I gave myself a week to say goodbye and get my 6 year-old granddaughter ready. She was first worried about me being alone. After I assured her I have lots of people with me, she grew excited about Ollie going to heaven to be with Pa (Butch) to play soccer again. Then she got even more excited when she decided we could make him a girly card and use Ollie to deliver it to him. We figured out we could pin the card to Ollie's coat (since she doesn't have hands). Schuyler then requested that we make cookies for Pa, since he never got to taste her cookies before, and put them in the coat while we were at it. And at the last moment she added an orange balloon to help Ollie Dog remember us. In doing all of this, the sadness was lifted. Rather than losing Ollie Dog, we were sending her to be with him. Her loneliness and grief were over, along with her suffering. While making the card and the cookies together (with a friend and her daughter), Butch became more alive for both of us for a brief moment in time. Despite being completely imaginary, it felt like a chance to offer one last goodbye, one sweet loving gesture, to send to him via his precious dog, in the hopes that he would actually received our love in some way.
Becoming us without them means navigating these sudden invitations back into the pain and grief, no matter how long it has been since we lost them. With time and practice, we will grow more skilled at turning even a bushel basket of lemons into sweet, cool, and refreshing lemonade. And if we are really lucky, we will be joined in that process by sweet angels who remind us that we are not alone, and that people who love us well, are glad to be with us in the pain and in the joy.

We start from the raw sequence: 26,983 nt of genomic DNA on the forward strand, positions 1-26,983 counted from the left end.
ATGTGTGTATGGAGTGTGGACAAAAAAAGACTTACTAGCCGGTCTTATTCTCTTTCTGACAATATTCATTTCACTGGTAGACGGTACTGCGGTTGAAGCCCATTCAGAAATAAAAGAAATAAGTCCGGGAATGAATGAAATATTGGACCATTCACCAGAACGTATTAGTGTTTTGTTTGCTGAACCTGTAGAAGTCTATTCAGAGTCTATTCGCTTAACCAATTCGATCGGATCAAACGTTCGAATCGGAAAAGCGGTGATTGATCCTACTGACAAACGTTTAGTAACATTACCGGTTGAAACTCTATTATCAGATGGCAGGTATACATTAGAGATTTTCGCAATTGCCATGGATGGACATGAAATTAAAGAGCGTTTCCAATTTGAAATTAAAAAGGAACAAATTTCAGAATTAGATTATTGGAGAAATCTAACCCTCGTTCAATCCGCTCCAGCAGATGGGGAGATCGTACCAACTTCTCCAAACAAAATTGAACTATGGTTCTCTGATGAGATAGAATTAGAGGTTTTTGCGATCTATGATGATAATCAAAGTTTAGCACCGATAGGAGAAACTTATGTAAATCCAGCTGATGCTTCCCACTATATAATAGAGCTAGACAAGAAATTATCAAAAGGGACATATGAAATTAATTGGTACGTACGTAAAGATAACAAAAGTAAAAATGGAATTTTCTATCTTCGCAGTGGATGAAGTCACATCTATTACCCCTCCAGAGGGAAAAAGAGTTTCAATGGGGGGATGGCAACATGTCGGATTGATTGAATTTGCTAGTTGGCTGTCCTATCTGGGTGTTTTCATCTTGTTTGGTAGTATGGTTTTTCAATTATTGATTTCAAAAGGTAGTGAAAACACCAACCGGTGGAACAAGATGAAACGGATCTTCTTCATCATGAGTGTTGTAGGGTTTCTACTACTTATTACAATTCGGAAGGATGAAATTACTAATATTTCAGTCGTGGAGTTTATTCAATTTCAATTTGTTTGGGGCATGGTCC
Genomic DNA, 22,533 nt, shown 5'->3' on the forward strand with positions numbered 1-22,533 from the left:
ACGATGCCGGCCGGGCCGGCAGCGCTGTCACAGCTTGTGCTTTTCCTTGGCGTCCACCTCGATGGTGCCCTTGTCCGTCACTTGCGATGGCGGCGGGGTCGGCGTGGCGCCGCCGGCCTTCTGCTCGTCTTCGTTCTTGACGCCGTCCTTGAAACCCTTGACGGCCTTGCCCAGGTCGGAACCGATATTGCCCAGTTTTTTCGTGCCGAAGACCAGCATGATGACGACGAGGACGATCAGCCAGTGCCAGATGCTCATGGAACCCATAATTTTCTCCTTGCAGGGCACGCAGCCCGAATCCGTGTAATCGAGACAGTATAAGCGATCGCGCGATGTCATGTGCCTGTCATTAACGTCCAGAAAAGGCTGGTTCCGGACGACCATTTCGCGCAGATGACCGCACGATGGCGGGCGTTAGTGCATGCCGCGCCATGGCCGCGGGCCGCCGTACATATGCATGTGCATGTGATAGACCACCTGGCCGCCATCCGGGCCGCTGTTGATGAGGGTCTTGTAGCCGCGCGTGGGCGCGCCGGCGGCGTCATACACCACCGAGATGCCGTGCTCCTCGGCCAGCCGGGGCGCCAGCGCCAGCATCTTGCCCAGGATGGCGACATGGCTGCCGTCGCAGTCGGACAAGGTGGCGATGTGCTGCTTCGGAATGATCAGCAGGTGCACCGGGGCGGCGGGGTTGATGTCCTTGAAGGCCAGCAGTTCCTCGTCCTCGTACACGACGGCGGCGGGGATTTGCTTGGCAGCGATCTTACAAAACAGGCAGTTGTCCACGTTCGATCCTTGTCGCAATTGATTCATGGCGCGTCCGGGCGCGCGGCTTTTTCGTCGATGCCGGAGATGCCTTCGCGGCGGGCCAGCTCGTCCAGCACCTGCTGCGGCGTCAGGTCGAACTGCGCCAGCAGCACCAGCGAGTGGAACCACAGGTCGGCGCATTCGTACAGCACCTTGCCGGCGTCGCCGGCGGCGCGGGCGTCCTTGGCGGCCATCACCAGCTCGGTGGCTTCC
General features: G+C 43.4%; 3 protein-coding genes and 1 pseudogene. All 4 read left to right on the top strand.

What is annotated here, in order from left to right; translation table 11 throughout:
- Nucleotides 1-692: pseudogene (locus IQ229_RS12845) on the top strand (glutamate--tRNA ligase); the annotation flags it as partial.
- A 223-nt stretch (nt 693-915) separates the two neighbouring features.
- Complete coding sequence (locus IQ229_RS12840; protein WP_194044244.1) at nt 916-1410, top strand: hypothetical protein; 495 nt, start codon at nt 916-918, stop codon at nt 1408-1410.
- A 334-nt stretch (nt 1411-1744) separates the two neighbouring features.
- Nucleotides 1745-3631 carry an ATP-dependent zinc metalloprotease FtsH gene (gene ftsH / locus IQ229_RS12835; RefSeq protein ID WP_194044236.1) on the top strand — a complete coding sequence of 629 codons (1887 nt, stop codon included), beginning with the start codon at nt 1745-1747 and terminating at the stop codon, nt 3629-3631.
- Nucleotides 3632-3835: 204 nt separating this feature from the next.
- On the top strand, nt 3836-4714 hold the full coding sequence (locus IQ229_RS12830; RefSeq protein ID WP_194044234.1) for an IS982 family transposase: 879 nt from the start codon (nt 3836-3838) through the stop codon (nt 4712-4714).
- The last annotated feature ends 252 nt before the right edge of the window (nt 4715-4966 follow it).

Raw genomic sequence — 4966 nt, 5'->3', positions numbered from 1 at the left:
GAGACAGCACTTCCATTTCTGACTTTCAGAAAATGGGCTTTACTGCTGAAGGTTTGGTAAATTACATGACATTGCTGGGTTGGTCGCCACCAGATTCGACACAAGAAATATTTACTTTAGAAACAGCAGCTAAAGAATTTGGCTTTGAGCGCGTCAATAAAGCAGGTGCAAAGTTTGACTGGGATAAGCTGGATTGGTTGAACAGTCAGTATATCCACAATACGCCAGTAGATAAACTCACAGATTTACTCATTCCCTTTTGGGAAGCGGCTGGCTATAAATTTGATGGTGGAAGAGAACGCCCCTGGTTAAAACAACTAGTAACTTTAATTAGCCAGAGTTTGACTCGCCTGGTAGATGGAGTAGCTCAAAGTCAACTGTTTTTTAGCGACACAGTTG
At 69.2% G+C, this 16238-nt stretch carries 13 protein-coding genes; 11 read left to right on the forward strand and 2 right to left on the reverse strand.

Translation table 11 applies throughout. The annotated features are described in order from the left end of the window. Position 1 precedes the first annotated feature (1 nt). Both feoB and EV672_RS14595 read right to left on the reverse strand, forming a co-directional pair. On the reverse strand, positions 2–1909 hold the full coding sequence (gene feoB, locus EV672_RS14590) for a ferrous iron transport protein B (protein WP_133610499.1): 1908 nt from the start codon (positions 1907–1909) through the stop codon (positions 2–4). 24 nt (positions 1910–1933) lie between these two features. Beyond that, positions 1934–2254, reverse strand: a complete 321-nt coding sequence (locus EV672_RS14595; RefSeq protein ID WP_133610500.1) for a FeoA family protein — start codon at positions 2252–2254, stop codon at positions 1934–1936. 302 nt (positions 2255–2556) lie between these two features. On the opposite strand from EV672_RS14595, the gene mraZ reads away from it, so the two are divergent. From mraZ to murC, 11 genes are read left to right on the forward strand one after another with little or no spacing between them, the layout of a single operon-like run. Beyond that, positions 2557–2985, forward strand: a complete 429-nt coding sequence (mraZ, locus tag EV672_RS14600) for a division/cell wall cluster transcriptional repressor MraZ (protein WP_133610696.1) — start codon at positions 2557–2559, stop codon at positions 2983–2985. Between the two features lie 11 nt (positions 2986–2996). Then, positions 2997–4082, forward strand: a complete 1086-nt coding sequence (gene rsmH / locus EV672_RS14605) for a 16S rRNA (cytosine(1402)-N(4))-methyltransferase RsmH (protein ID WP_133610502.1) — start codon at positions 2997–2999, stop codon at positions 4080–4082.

Butch would have made quarantine so fun. He was always down for an adventure and loved to dazzle you with his attention to every detail to surprise you even more. He could easily use his MacGyver skills to save the day no matter what we did. Being a true outdoorsman, he would have found countless ways to remain socially distant but fully engaged in life. I can imagine hikes, bicycling, picnics, jeep rides, kayaking, and so many other things that are just not fun to do without him. Even indoors on cold or rainy days was better with him for a playmate.
When we were first married, he was stationed at Fort Hood, TX. We would leave home on a Friday night and head for nearby Lampasas, TX for pizza. Not once did we make it to Lampasas. Instead, we would end up in Abilene to visit my cousin, or Louisiana to visit dozens of others. Wandering aimlessly on the myriad farm roads in Texas was just an adventure. A tank of gas in our Volkswagen and his toolbox in the boot, and we were ready for anything.
When our son attended a parent coop preschool, we were required to do a number of hours of volunteer work at the school. He not only attended his fair share of parent meetings alone, while I was at home with our newborn, but he participated in work parties as well. One Saturday, a crew of primarily white collar fathers was working on a landscaping project in the large yard. When someone turned over the rented tractor they were using, it was Butch who gleefully engineered a series of levers and pulleys to flip it back over.
Our family spent a week at Camp Sacramento for several years when our kids were young. It was like summer camp for families up in the Sierras. There was fun stuff for everyone. Butch consistently hit home runs in the baseball games, often launching the ball across highway 50 for good measure. It was Butch that helped free the camp van when a young staffer hit loose gravel and swerved into the ditch.